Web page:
And last week his tonsils suddenly poofed up so big that they were touching and he was talking like he had cotton shoved in his mouth. And he started snoring like a logger. And the right tonsil has this nasty vein running across it (I swear, it's like they're starting their own colony or something).

Finally, the doctor is taking me seriously.

Right now Little One is on uber-antibiotics to deal with the ear infection and to hopefully clear up whatever made his tonsils turn into monsters. Otherwise, it's looking like surgery. But, of course, we will have to make a separate appointment with a Ear, Nose, & Throat specialist. And because Wyoming has refused to acknowledge the Affordable Care Act, our insurance company is being... well, less than ideal.

So we're dealing with that.

There's really no stress like that of having a sick child. Especially when you're afraid he will stop breathing in his sleep.

In terms of work, my freelance writing has started taking off, though as they say, be careful what you wish for!

Two weeks ago I was hired to ghostwrite a two-part supernatural romance series. You know, fallen angels, ancient pacts, lost souls, the usual love story!

It's been a blast writing it so far. Much more fun than those medical articles I was doing for the difficult web clients. Who, by the way, pretty much fell into radio silence when I got sick last month.

(Did I forget to mention? I spent the first two weeks of November so sick with the flu that I couldn't get out of bed. It was the sickest I've been in years, and it was awful. Hubs got it after me, so he can attest that I wasn't just being a baby; it really was terrible.)

Anyway, so I haven't worked with those clients in awhile, and to be honest, I don't miss it. Writing this romance story has been so much less stressful, and has allowed be to exercise my creativity, rather than regurgitating dry medical data.

Well, this week I was invited to submit a proposal for another romance series, this one four parts. I was hesitant (hell, I'm still hesitant!) because the style of writing is much different than I'm used to, and the time frame is quite short. However, taking Tina Fey's advice, I went for it.

My proposal was accepted, and now it looks like I'll be ghostwriting two novel series! The first book of the current series is due by the end of January. The entirety of the second series (all four books) are due by the first week of February.

Suffice it to say I'm losing my mind a little bit. But in a good way. Mostly.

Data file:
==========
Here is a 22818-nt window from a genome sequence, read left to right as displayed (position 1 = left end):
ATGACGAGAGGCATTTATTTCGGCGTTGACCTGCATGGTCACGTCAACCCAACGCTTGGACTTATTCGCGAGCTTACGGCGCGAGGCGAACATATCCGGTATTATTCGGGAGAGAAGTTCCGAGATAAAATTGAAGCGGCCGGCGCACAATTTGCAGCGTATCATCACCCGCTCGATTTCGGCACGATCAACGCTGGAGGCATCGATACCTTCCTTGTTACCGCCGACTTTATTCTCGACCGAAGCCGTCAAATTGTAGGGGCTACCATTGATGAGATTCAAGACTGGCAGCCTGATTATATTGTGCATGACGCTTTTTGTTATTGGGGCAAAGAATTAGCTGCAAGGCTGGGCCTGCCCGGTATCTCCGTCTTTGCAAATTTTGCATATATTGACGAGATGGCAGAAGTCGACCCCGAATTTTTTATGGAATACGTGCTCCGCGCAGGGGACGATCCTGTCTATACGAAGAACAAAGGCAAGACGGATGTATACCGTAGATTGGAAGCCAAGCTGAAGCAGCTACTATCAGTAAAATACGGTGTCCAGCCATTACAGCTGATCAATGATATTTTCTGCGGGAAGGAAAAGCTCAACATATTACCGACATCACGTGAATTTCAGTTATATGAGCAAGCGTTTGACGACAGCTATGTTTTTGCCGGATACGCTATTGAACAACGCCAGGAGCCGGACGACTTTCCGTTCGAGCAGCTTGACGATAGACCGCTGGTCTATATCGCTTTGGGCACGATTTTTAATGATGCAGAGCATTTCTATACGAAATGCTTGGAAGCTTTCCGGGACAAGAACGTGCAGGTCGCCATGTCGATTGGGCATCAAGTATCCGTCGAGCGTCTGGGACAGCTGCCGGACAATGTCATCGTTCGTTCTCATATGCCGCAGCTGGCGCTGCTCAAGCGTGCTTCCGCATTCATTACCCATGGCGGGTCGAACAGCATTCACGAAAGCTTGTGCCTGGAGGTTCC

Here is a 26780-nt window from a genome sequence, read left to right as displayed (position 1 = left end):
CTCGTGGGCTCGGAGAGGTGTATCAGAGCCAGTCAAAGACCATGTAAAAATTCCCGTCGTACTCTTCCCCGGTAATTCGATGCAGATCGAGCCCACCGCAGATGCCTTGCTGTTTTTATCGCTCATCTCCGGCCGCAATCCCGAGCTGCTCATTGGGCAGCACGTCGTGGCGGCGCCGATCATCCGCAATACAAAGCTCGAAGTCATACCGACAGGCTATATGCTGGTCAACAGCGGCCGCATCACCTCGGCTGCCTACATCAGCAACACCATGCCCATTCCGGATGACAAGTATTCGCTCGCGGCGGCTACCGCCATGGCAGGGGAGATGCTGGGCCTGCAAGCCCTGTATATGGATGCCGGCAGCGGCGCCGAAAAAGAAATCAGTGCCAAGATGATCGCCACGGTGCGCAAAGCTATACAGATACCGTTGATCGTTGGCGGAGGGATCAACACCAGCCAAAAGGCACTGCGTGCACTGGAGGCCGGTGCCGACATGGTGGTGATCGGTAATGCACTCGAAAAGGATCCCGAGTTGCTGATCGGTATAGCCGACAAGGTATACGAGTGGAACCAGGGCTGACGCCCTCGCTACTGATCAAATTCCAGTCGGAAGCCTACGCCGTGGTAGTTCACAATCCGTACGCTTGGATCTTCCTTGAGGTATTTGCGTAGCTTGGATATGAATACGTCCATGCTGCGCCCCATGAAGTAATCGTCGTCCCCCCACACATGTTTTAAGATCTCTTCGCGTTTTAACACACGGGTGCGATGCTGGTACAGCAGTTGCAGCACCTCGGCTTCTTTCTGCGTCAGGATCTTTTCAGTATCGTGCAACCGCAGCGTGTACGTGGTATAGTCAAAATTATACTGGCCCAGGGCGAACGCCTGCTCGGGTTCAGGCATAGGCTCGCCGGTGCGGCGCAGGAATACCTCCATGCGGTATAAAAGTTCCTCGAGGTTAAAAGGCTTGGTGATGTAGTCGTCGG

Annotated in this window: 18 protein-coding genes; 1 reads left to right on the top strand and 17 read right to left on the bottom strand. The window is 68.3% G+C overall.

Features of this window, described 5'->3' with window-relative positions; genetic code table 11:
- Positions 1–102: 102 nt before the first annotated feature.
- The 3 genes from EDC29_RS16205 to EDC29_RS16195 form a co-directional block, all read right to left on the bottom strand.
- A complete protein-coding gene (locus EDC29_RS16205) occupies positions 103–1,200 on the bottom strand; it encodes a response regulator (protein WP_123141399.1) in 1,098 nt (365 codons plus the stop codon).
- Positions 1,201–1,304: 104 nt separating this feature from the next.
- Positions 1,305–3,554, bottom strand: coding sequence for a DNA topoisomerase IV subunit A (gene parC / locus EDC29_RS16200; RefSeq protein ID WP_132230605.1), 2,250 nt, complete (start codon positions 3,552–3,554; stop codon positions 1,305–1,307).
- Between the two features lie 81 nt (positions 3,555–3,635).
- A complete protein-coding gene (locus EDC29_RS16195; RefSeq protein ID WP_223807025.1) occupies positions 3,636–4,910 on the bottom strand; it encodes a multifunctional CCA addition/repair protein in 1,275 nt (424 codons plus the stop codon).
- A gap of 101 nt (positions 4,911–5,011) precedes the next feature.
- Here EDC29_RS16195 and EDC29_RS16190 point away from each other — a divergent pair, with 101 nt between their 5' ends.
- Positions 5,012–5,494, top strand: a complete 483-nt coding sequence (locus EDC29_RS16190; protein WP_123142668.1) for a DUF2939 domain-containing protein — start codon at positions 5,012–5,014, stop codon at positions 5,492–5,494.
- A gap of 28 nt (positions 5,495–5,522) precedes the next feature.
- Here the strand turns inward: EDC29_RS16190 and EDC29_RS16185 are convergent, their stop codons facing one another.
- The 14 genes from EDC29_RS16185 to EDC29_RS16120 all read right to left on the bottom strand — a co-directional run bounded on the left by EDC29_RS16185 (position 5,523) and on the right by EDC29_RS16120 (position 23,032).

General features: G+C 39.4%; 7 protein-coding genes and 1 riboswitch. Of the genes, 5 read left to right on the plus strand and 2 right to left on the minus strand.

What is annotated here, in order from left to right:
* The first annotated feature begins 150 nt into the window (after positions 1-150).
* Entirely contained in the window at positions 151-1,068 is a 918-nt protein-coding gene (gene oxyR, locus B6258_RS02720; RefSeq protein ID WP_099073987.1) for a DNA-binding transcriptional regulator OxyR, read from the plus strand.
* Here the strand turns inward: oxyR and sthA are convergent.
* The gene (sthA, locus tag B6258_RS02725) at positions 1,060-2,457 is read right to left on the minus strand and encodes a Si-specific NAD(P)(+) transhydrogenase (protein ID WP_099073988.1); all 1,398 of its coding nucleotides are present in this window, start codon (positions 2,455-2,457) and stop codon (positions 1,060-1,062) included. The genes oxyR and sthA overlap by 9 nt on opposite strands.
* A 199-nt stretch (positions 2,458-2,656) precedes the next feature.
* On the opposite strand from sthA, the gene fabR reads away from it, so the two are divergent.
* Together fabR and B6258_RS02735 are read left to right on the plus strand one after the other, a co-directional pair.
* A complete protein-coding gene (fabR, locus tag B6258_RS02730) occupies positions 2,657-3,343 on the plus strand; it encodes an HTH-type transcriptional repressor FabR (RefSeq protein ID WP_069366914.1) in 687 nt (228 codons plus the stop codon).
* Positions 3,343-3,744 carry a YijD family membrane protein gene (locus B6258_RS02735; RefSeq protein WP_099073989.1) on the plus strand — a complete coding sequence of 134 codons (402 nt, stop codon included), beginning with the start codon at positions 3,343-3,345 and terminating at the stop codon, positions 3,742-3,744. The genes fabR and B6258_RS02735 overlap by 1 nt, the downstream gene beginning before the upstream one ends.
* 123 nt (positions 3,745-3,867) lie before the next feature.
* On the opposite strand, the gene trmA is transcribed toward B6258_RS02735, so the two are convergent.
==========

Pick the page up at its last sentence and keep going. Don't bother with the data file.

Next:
Finally, the biggest things we're dealing with right now is this little gem. Go ahead and take a sec to read it, I'll wait...

*twiddles thumbs*

*tries whistling*

*remembers can't whistle*

Oh you're back! So yeah, basically, powers beyond our control have essentially screwed us over. Like, big time.

After taking several days to process, we decided our plan of action was to try and sell our house before the drilling starts, because once it starts, the odds of someone wanting to buy right here drop significantly, to say the least.

If the house sells, we will rent a house in town for now, until we figure out where we are going to end up. Living in Cheyenne was never a long-term plan. It was only supposed to be for two or three years, and then we were going to find Hubs a new, fancy-schmancy job back in our beloved Seattle. However, his job here is really good, so it may keep us here longer than expected. Or not. We have no clue.

What we do know is that if we don't sell our house now, we will for sure be stuck here for several more years, until the drilling is done and property values increase enough to give us our value back.

If the house doesn't sell in the next month or so, we've accepted the fact that this means we're sticking it out here much longer than planned, and we'll just make the best of it at that point. We'll finish the basement, landscape the yard beautifully, develop the land more, build outbuildings, and basically make our 40 acres so damn desirable that the pump jacks won't deter buyers.

So besides spending my weekend working feverishly on my writing projects, finishing decorating for Christmas, attending my daughter's choir concert, and baking cookies, Hubs and I will be frantically getting our house ready to show. It went on the market last Thursday, and we have the photographer and countless local agents coming out on Tuesday to see the property. Gotta make it snazzy before then!

Because, you know, no pressure.

Like I said, life has a sense of humor. It'd just be nice to be in on the joke.

Thursday, November 27, 2014

Thursday, October 23, 2014

Handle your sh*t

Aaaaaaannnndddd I'm back!

I know, I know, my last post was a bit of a Debbie Downer. I apologize.

Actually, no, I don't, because everyone has experienced those days.

Those days aren't pretty, but they're real.